Category: Dealing with Insecurity

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by Katina Hubbard

Last night, I accidentally saw ‘Magic Mike.’ I don’t know how I missed the trailer for this little film that has sent American women into some sort of sexual frenzy, but I thought I was seeing a romantic comedy where someone has amnesia. If you’re like me and you had no idea this movie existed, you probably do now, since it was front page of the New York Times’ Art Section and at the top of the box office charts this weekend.

Are images of male models as harmful for men’s self-esteem as images of women are for us?

It’s the classic tale of the poor girl with nowhere to turn except to shake her naked ass for money. She enjoys it, and so does the audience, but in the end gets saved from a life of meaningless sex and drug overdoses by a normal Joe-turned Prince Charming. Except in ‘Magic Mike,’ the poor girl who needs saving isn’t a girl, it’s America’s male heartthrob, Channing Tatum.

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75 Years After Amelia Earhart: Are You Battling Your Own Beauty?

One of history’s most courageous and successful women: losing face to her freckles

by Katina Hubbard

The recent discovery of Amelia Earhart’s freckle cream sheds light on her mysterious disappearance…and on American women’s legacy of hating our bodies!

Freckle cream? Amelia Earhart, the first woman to complete a trans-Atlantic flight and attempt to fly around the world, was trying to get rid of her FRECKLES!?!

So much so that she included the cream in her must-bring bag when she attempted to fly around the world?

Not only do I think she is drop dead gorgeous, but she was one of the most empowered woman in history: a talented, brave, and bold explorer of human limits in a world where women were intended for bearing children and stirring pots. Who gives a f*$k about her freckles?

She did. And we all do…

Turn Off Autopilot: Inequality Is Our Reality

Unfortunately, disguises won’t get us into office. The United States ranks 81st in the world with respect to women representation in government.

by Katina Hubbard

I’m committed to keeping this website about love and being loved. I believe making concerted efforts to heal and grow ourselves and our relationships is one of the most powerful things we can do to change the world.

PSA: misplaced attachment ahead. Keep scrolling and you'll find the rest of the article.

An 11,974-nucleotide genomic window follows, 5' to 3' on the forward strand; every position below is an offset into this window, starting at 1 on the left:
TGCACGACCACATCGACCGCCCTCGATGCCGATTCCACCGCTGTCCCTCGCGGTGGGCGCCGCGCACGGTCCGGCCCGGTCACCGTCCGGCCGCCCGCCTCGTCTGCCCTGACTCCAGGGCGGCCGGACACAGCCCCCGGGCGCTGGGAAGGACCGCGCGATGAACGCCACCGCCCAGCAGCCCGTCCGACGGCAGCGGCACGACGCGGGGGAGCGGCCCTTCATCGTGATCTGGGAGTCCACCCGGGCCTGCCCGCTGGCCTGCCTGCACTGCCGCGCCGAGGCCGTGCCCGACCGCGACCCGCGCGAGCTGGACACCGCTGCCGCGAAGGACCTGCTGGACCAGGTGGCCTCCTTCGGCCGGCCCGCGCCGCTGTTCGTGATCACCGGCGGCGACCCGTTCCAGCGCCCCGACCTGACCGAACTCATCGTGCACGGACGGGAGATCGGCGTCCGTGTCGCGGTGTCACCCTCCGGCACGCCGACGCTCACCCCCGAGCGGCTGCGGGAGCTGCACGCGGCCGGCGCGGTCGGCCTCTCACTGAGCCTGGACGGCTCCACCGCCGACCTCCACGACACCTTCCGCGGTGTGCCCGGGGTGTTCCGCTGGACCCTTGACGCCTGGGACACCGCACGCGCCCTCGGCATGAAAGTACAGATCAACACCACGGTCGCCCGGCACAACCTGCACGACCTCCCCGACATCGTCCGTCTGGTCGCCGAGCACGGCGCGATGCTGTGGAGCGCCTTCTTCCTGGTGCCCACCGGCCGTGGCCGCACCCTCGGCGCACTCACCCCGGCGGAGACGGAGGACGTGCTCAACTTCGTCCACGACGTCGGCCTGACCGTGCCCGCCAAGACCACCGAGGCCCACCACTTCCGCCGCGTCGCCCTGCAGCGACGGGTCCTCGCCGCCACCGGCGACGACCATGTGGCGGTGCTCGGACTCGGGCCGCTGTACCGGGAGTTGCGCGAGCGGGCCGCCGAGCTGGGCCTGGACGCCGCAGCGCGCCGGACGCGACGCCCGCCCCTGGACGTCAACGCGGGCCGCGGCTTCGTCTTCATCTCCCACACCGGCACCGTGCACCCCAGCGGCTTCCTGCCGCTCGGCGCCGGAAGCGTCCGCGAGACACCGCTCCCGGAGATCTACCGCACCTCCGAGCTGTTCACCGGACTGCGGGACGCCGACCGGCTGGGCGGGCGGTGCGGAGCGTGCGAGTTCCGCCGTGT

HOWEVER. When someone else does the ranting, especially an articulate, well-informed, and inspiring man, I give him mad props. Here are excerpts from Yahsar Ali’s recent article about the state of women in the western world. I hear the message loud and clear: If I stop noticing that I live in a world where men are more often in power, making the rules, and making more money, I’m perpetuating the problem. My awareness of gender inequality is a crucial step to changing the world for myself and my children.

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Being Loved from the Inside Out

by Katina Hubbard

We know what it feels like to be loved by our parents, friends, and/or significant others. But what does it feel like to be loved from the inside out?

At a young age, I learned how to ‘play small’

I grew up as a “pretty” girl. I was skinny, with a nice complexion, and had fortunate genetic makeup from 16 generations of white men fathering children with Native-American and African-American women.

And I remember feeling beautiful. I danced in public without fear of judgment. I ran around the beach in a swimsuit without noticing my bare skin. I crouched by the creek to find frogs without wondering if I was normal. I felt beautiful because I had no definition of what beautiful was. I was just me.

This is how we all start out, every one of us. We come out of the womb exactly perfect. All unique, but generally accepted as cute, adorable, and lovable. Then at some point, someone clues us into what “beautiful” is. Whether it’s at age 4 when someone points at our belly hanging over our tutu, or at age 3 when we compare ourselves to our Barbie dolls, or when we’re even younger and we intuitively hear the silent thoughts of others comparing us to a standard definition of “beauty.”